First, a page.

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From the Grounds UpBuilding an Export Economy in Southern Mexico$
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Casey Marina Lurtz

Print publication date: 2019

Print ISBN-13: 9781503603899

Published to Stanford Scholarship Online: September 2019

DOI: 10.11126/stanford/9781503603899.001.0001

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PRINTED FROM STANFORD SCHOLARSHIP ONLINE (www.stanford.universitypressscholarship.com). (c) Copyright Stanford University Press, 2019. All Rights Reserved. An individual user may print out a PDF of a single chapter of a monograph in SSO for personal use.date: 22 November 2019

Scarce Labor and Unrealized Reform

Scarce Labor and Unrealized Reform

Chapter:
(p.117) 5 Scarce Labor and Unrealized Reform
Source:
From the Grounds Up
Author(s):

Casey Marina Lurtz

Publisher:
Stanford University Press
DOI:10.11126/stanford/9781503603899.003.0006

This chapter uses the history of a large finca called San Juan las Chicharras to demonstrate how laborers extracted incentives from their employers as the export economy of the Soconusco expanded. While labeled debt peonage, the labor system of the growing coffee economy is better understood through the idea of incentivized contracts. Because of demographics and planters’ lack of coercive capabilities, planters’ continual attempts to circumvent or reform contracts that came with advances, access to credit, good wages, and subsistence plots continually failed. Finqueros tried to ease their bottom lines through legislation and attempts to reach beyond the regional labor source. Yet so long as need for workers outpaced the supply of interested laborers, these attempts failed. The informal institutions of incentivized contracts won out over attempts to reform formalized labor relations.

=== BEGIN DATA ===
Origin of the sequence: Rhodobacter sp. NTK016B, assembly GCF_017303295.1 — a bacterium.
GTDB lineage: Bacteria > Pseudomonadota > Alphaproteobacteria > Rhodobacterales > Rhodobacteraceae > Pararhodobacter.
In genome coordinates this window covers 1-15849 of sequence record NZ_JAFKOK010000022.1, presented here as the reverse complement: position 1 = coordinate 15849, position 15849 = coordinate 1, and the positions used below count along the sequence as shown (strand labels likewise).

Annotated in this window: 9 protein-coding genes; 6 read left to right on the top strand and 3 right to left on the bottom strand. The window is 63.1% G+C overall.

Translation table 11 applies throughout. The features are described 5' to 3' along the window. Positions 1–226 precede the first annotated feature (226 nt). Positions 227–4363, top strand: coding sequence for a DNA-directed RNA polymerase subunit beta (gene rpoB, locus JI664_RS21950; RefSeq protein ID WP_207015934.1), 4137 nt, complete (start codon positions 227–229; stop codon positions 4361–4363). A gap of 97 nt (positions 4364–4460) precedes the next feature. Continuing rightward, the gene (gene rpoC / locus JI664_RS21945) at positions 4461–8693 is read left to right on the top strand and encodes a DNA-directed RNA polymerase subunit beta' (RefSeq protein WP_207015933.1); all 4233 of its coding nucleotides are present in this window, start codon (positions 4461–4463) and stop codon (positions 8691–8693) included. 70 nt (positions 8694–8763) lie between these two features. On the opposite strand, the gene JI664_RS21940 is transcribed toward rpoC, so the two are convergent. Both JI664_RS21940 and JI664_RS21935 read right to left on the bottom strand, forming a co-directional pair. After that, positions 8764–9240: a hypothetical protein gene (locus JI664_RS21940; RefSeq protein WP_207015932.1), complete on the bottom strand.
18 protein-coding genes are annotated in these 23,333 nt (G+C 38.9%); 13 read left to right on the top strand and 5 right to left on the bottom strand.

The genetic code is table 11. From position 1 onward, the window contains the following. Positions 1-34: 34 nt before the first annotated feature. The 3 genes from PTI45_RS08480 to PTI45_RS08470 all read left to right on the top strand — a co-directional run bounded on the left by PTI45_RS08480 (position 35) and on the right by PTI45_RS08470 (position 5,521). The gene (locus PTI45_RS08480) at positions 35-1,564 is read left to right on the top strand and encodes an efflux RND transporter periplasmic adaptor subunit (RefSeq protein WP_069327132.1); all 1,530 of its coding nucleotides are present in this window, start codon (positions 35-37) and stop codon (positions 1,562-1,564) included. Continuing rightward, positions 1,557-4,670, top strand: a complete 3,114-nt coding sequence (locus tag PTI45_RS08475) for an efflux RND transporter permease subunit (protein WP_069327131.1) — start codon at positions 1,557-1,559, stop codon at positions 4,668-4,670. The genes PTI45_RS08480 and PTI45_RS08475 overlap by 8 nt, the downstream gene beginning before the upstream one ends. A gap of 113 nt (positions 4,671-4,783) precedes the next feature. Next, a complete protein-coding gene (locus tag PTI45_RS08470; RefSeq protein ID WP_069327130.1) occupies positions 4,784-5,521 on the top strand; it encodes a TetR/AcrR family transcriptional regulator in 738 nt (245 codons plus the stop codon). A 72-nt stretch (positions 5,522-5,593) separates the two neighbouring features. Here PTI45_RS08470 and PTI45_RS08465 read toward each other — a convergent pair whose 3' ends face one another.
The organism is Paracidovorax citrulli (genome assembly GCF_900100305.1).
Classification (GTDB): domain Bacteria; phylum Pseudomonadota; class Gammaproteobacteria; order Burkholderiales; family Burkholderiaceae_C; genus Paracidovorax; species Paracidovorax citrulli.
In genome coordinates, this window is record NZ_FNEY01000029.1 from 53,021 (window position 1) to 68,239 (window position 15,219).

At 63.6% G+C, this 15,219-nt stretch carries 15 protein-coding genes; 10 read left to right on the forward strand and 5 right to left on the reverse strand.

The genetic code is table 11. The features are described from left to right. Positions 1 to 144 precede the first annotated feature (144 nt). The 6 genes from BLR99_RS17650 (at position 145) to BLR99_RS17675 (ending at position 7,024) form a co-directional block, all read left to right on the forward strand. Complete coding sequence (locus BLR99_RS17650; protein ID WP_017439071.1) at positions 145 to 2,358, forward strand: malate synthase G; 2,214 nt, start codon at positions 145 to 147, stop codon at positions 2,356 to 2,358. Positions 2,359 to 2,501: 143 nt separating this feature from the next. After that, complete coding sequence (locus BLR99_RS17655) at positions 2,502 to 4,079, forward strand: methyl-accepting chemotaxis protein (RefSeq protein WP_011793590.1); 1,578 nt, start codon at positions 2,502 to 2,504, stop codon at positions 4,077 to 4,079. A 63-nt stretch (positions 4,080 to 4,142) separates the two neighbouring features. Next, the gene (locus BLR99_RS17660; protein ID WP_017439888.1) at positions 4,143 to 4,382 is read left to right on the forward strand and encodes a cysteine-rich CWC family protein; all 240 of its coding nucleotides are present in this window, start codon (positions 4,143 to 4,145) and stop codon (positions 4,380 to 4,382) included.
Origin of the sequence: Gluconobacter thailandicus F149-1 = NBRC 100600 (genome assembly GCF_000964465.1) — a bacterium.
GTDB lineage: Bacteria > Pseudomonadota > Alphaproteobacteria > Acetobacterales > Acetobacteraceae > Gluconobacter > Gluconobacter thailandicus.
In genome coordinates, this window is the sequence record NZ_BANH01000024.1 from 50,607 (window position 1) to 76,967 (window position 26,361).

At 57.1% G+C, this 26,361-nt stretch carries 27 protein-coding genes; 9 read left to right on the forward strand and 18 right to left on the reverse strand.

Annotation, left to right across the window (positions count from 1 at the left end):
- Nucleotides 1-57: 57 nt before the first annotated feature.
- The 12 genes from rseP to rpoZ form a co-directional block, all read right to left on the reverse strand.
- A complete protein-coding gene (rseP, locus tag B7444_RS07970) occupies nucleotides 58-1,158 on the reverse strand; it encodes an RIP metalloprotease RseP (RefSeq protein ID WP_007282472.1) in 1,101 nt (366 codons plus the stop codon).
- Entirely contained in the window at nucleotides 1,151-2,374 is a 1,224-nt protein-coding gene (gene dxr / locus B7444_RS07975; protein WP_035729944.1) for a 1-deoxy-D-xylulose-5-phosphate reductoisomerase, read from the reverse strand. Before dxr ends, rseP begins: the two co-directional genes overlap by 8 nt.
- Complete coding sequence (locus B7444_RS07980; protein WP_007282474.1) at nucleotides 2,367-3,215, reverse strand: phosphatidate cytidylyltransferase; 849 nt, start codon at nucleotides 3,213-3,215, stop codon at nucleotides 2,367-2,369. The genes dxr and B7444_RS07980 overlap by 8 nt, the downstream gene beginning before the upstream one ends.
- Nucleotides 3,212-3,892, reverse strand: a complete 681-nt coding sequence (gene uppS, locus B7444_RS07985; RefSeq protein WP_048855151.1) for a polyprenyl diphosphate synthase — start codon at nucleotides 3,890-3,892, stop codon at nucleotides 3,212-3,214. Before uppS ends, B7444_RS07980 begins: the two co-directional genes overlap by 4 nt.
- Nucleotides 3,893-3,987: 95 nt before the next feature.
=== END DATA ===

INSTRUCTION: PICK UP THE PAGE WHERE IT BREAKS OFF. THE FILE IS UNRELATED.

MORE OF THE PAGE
Keywords:   Debt peonage, labor, incentives, contracts, Chiapas, labor reform, labor migration

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